Iris said that her father told her, “As an immigrant, did I not pay my dues that now my children are still experiencing these things?…I paid my taxes, I worked 3 jobs, I’ve been discriminated against at work, I’ve been talked to crazy at work, and I took it every time because I felt like I was paying my dues so that my children wouldn’t have my debt, this racial debt.”
As much as the word “intentions” had been thrown around to justify the organizers’ actions towards Iris, she wondered about The Good Hop’s true intentions. “How do you read my posts, see my children’s photos, hear my father’s voice, hear my voice, and your takeaway was to go to my employer? You never cared about the harm that was done.”
Pay us for our Moral Labor
At this point, organizers of these types of events may be (read: should be) wondering what the cost is for our labor.
Well, we should first consider every sense of the word “cost.” What are the economic and emotional repercussions for women of color? What is the monetary value for companies? How much should we charge monetarily and socially? Who should pay, and when?
From an economic perspective, not paying women of color “costs” them anywhere from $400,000 to over $1,100,000 over the course of a 40-year career compared to white men due to gendered wage gaps. Although women of color make less for doing the same work as both white men and white women, women of color perform more emotional labor, including DEI work, which often goes uncompensated, unsupported, and unacknowledged by companies.
As both urban and suburban areas in the United States become increasingly non-white, businesses cannot survive without including people of color in decision-making roles. In fact, companies with more gender and ethnic diversity tend to have higher profitability than those with less diversity. Businesses, especially those in the service industry, also cannot survive without people who are well-versed in so-called “soft skills” and DEI work, which require a great deal of emotional labor. In other words, this work is and has always been valuable, and the workers who disproportionately provide it should be compensated accordingly.
So, how does this translate into pay? If we want to get technical and specific regarding the example of panel participation, we could simply look towards the average salaries in the craft beer industry. The average hourly pay for craft beer employees in the United States was around $22.59 in 2020. Iris mentioned that to participate on the panel, she would have to spend time and money arranging childcare, plan what she would say on the panel, and account for any transportation costs. A fair compensation would likely be no more than $500, a presumably reasonable amount for an event that would accompany a beer release, and for a bottle shop that claims to have given $12,000 to social causes.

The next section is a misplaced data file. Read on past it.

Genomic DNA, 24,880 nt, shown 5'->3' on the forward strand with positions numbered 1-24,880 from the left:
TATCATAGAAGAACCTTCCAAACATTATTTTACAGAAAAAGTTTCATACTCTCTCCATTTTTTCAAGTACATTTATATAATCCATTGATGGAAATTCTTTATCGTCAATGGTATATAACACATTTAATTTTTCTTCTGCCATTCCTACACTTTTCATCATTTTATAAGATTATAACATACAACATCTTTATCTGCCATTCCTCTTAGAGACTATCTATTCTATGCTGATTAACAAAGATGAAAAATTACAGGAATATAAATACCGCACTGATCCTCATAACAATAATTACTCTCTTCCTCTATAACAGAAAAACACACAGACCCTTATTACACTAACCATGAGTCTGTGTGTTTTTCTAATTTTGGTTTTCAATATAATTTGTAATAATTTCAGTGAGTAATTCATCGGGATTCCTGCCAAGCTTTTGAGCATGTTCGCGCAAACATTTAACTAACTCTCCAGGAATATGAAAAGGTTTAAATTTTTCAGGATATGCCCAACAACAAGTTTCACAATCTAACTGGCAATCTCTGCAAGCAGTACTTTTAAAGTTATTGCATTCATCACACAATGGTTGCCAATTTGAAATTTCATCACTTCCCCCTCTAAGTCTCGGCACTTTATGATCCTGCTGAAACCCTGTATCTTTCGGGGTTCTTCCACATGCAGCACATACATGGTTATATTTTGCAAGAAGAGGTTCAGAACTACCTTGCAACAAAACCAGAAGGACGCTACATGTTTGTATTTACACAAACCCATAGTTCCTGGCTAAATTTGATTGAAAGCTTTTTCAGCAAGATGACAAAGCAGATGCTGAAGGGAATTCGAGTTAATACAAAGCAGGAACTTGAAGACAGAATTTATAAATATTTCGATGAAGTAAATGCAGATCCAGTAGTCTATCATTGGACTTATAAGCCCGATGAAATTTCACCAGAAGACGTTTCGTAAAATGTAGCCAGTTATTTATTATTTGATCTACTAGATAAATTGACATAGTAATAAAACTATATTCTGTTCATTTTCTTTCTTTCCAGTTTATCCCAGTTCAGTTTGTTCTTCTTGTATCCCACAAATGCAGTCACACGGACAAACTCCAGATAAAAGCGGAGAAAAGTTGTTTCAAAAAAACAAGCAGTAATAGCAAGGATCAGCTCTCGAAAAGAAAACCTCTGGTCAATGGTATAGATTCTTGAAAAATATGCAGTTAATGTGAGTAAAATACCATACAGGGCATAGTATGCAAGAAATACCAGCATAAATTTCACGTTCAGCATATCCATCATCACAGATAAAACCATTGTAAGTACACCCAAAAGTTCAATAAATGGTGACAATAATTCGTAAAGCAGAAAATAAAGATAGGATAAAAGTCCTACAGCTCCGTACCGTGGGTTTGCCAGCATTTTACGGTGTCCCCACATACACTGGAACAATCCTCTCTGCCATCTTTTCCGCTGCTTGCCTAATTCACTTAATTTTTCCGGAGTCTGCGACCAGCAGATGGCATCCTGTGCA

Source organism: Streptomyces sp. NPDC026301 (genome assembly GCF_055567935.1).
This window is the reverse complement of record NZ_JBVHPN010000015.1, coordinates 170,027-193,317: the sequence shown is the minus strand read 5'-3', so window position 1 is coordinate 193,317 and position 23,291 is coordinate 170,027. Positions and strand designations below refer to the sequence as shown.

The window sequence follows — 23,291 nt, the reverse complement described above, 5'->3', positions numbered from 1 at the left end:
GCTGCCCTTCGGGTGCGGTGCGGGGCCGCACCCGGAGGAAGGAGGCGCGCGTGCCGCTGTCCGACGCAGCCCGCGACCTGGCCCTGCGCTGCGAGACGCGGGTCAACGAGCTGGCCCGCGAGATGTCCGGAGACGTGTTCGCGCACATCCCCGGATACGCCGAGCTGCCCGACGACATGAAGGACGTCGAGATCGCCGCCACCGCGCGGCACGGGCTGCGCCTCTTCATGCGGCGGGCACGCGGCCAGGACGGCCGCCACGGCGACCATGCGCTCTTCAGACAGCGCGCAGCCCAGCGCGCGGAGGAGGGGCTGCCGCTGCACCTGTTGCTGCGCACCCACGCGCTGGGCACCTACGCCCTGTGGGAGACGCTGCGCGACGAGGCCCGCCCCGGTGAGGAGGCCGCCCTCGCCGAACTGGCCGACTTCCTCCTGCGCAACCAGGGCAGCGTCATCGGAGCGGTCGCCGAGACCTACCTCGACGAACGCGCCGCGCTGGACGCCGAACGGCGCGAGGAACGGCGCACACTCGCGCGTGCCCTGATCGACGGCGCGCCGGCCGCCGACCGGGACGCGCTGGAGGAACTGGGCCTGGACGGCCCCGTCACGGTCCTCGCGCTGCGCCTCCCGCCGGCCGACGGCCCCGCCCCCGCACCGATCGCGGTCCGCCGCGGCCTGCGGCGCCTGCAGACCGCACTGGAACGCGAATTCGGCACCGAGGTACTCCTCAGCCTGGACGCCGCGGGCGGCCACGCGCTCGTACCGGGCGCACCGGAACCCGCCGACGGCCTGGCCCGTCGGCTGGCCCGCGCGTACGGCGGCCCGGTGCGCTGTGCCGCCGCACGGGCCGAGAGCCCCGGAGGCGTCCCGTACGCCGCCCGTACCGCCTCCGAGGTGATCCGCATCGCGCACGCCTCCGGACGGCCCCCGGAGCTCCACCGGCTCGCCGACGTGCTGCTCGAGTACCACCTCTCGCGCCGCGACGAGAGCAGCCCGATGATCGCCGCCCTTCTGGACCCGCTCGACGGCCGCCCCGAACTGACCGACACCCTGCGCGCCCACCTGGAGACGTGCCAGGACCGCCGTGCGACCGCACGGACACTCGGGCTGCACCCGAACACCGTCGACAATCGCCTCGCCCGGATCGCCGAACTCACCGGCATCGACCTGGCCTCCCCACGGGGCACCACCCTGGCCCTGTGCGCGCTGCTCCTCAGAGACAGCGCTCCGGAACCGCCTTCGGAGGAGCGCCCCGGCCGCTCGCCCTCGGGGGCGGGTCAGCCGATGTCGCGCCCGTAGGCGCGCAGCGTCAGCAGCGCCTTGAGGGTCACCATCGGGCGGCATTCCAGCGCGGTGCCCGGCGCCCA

Although it is important to financially compensate what has been described as emotional labor, I’d like to argue that moral labor adds a layer of complexity to our desired compensation package as women of color. A particular kind of moral authority is often placed on us in professional settings, and we are credited with having insight that could potentially transform industries without any acknowledgement of the pain we’ve endured to gain that insight.
Companies assume that we know what is “just” because we’ve been on the other side of injustice, and that part of our role at any given company or organization is to voluntarily correct those injustices. This is both dehumanizing and exhausting. As Iris told me, “People kept saying, it’s just beer. For you! I want it to be just beer for me too. I didn’t join the beer industry to be a social justice warrior, but yet here I am.”
In addition to monetary, the compensation for moral labor is itself moral. If we are sharing our experiences of injustice with you, we want you to work to correct those injustices because ultimately, it will never be the responsibility of marginalized people to do so. We want to see you work to correct those injustices as soon as possible and not wait for the next heritage/history/awareness month or the next tragedy committed against people of color to do so.
It is erroneous to believe that we do moral labor for white people – to teach them, to share with them, or to enlighten them – when in reality we are often doing it for the survival of our communities. Both monetary and moral compensation contribute to that survival.
I’m reminded of something that Iris said: “I’m empowered by my elders, and my ancestors, and my family who literally fled civil wars and came to a country they knew nothing about, with nothing in their pocket, no connections, networking, nothing. No inheritance. We don’t know that, we don’t come from that. And they’re telling me that what I’m doing is right, and that they’re proud of me, and to keep going.”
But also: “I don’t want your praises. I can’t take that to the bank.”
Iris with her two daughters.